102.1/2–647: Telegram

The Ambassador in China (Stuart) to the Secretary of State

207. From Adler to Secretary of Treasury. ReEmbtel 179 of January 31, 8 p.m. Was asked by Soong to attend a conference at his house at 11 p.m. February 4. Pei and Rogers had just arrived from Shanghai. Blandford, the Secretary [General] of Executive Yuan,50 and C. T. Chu51 of Soong’s staff were also present. Pei stated that in view of the rise in the price of gold to around CN dollars 470,000 per oz. and of U. S. currency to 8,500–9,000 in Shanghai in anticipation by the market of an adjustment in official rate, the contemplated introduction of an export subsidy of 50 percent and import surcharge of 35 percent were not out of date. The alternatives were (a) to make a drastic adjustment in official rate, (b) a more moderate adjustment in official rate to 5,000 or 6,000 plus a moderate export subsidy and import surcharge, or (c) substantial export subsidy and import surcharge of the order of 100 percent and 50 percent respectively. It was obvious that the consensus of the meeting, including Soong, was in favor of (c). When Soong asked me for my opinion, I replied that I could only give an informal and unofficial one and that it appeared to me personally that the events of the last few days gave further evidence that (c) was at best a stopgap and that as adjustment was inevitable it was best to get it over with. I was in a minority of one.

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(Incidentally I would appreciate your advice and instructions on how to respond to Chinese invitation for expression of my opinion on immediately current technical policy questions, when there is no time for consultation with Treasury. I take great pains to emphasize informality and unofficial character of such opinion and refer all matters of high policy to Embassy, of course, keeping Embassy fully informed. Situation is delicate, as on one hand Chinese would like to implicate us, however remotely, in technical policy decisions, which it is desirable for us to avoid, especially as they sometimes run counter as in this case to our declared international economic policy, and on other hand it is in accord with American policy towards China to help with constructive advice when it is possible to do so without embarrassment. In my opinion it is best to pursue a cautious middle ground, avoiding either completely negative response or vague identification with Chinese decisions, and I propose, with Embassy’s approval, to continue on this course unless you instruct me to the contrary.)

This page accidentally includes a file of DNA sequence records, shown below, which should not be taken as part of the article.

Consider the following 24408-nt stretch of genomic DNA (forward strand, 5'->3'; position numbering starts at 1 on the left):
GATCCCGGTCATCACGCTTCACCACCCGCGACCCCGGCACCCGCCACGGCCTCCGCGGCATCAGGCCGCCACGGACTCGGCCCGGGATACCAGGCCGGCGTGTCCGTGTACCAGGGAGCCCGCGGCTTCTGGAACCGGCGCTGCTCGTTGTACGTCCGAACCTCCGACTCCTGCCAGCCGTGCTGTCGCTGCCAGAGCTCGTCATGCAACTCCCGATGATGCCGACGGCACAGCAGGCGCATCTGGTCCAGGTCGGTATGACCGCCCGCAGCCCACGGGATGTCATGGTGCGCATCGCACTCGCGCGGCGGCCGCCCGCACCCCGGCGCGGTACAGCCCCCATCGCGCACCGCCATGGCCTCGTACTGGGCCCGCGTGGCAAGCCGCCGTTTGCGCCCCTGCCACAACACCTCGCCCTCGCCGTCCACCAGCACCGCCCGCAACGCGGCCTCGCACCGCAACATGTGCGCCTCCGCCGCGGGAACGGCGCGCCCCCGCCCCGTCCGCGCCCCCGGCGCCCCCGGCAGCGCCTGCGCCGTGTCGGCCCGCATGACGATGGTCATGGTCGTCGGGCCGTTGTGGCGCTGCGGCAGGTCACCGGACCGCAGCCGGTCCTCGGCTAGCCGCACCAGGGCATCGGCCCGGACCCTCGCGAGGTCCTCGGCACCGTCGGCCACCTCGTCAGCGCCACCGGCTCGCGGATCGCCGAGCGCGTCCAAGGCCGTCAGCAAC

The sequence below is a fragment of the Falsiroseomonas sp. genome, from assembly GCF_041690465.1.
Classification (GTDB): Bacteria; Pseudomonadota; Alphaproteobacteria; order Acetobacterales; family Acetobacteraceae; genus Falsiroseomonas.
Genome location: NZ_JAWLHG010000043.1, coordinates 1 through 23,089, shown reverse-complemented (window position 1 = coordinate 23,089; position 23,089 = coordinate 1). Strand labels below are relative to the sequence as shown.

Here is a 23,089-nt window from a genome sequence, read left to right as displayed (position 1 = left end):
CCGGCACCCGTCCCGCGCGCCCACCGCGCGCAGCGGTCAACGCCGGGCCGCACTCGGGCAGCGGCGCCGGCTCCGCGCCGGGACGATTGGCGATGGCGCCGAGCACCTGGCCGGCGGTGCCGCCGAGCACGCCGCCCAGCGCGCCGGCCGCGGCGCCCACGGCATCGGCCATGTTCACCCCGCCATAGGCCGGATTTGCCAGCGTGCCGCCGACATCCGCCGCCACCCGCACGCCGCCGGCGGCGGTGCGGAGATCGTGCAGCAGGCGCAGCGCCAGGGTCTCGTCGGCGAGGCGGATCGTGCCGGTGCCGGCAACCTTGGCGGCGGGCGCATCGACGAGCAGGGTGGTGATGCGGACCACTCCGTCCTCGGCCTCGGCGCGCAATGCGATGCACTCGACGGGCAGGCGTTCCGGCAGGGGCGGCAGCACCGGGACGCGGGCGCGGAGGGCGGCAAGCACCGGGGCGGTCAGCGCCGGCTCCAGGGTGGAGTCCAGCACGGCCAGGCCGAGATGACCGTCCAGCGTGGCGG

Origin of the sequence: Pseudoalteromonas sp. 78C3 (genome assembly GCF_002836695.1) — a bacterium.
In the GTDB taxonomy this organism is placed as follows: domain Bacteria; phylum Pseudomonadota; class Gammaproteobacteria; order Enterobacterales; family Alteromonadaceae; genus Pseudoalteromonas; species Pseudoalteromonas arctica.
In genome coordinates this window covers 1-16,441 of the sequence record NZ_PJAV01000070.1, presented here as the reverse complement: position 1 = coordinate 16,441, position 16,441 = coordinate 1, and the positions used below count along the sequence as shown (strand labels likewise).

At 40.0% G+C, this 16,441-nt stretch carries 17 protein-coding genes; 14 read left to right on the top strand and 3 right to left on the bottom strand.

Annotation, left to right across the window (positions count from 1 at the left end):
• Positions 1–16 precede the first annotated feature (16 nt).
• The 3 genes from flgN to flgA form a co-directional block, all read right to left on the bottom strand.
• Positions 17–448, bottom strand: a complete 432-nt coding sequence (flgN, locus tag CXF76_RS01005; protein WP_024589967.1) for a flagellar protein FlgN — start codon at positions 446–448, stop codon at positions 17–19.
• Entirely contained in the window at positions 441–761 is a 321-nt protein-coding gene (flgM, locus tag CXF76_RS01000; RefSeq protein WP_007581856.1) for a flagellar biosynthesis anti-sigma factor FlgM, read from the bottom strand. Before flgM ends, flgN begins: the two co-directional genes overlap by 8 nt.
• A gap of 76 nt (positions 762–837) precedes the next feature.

The final decision was to introduce an export subsidy of 100 percent and import surcharge of 50 percent in next 24 hours and a bonus of 100 percent on inward remittances in near future. The Chinese are nervous of the inflationary impact of an exchange adjustment in the present tense situation, and they emphasized the dangers of rapid upward movement of prices with further pressure on budgetary disequilibrium. They are also sensitive to reaction of Shanghai where rise in cost of living index was 25 percent in January and shows no sign of abating.

There was also considerable discussion of gold sales policy. Soong and Pei have decided not to continue sales on same scale as in past, and yet they are fearful of too drastic a cut in sales. Rogers claimed that gold sales were govt’s main instrument in holding Shanghai economic situation together, and that their cessation might precipitate collapse. General atmosphere was one of deep pessimism. Thus it was stated that Chinese foreign exchange assets would last only 6 months or so and that anything could happen then. I ventured to express the opinion that the root of China’s economic financial problem, which of course is immediately tied up with her military-political problems, was her inability to control expenditure and function within the limits of a planned budget, that the general inflationary upsurge would render nugatory and swallow up any temporary palliatives and that the careful husbanding of foreign exchange assets whether in the shape of gold or foreign balances was wisest policy to pursue in these circumstances. Chinese and their advisers insisted on need for buying [Page 1052] time even if it meant nothing more than deferring evil day when bottom of barrel was empty.

Soong informed me privately after meeting that major factor in his decision not to make exchange adjustment was inevitability of military demand for increased appropriations in case of general mark-up of prices. It is to be feared that such a demand will ensue in any case. [Adler.]

  1. Chiang Mon-lin.
  2. Deputy Secretary-General of the Executive Yuan.